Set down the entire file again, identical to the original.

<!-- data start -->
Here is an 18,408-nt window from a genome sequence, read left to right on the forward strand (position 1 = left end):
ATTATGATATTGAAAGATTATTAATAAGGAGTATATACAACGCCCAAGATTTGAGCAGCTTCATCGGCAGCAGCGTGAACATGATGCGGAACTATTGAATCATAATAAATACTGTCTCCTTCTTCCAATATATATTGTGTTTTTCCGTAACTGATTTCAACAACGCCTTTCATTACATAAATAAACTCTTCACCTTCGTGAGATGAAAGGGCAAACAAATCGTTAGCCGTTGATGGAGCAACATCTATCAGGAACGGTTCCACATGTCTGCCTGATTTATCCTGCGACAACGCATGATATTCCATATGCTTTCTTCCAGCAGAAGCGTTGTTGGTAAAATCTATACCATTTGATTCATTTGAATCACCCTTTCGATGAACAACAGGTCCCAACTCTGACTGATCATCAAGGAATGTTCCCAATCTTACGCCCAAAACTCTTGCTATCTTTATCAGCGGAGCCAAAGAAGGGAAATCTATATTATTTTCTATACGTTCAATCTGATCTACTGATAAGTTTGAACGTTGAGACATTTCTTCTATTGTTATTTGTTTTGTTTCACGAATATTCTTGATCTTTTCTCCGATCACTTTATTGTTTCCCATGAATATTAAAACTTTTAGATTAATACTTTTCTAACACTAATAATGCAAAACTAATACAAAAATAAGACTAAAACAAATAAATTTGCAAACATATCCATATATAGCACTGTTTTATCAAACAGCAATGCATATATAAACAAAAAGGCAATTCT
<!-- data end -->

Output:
Here is an 18,408-nt window from a genome sequence, read left to right on the forward strand (position 1 = left end):
ATTATGATATTGAAAGATTATTAATAAGGAGTATATACAACGCCCAAGATTTGAGCAGCTTCATCGGCAGCAGCGTGAACATGATGCGGAACTATTGAATCATAATAAATACTGTCTCCTTCTTCCAATATATATTGTGTTTTTCCGTAACTGATTTCAACAACGCCTTTCATTACATAAATAAACTCTTCACCTTCGTGAGATGAAAGGGCAAACAAATCGTTAGCCGTTGATGGAGCAACATCTATCAGGAACGGTTCCACATGTCTGCCTGATTTATCCTGCGACAACGCATGATATTCCATATGCTTTCTTCCAGCAGAAGCGTTGTTGGTAAAATCTATACCATTTGATTCATTTGAATCACCCTTTCGATGAACAACAGGTCCCAACTCTGACTGATCATCAAGGAATGTTCCCAATCTTACGCCCAAAACTCTTGCTATCTTTATCAGCGGAGCCAAAGAAGGGAAATCTATATTATTTTCTATACGTTCAATCTGATCTACTGATAAGTTTGAACGTTGAGACATTTCTTCTATTGTTATTTGTTTTGTTTCACGAATATTCTTGATCTTTTCTCCGATCACTTTATTGTTTCCCATGAATATTAAAACTTTTAGATTAATACTTTTCTAACACTAATAATGCAAAACTAATACAAAAATAAGACTAAAACAAATAAATTTGCAAACATATCCATATATAGCACTGTTTTATCAAACAGCAATGCATATATAAACAAAAAGGCAATTCT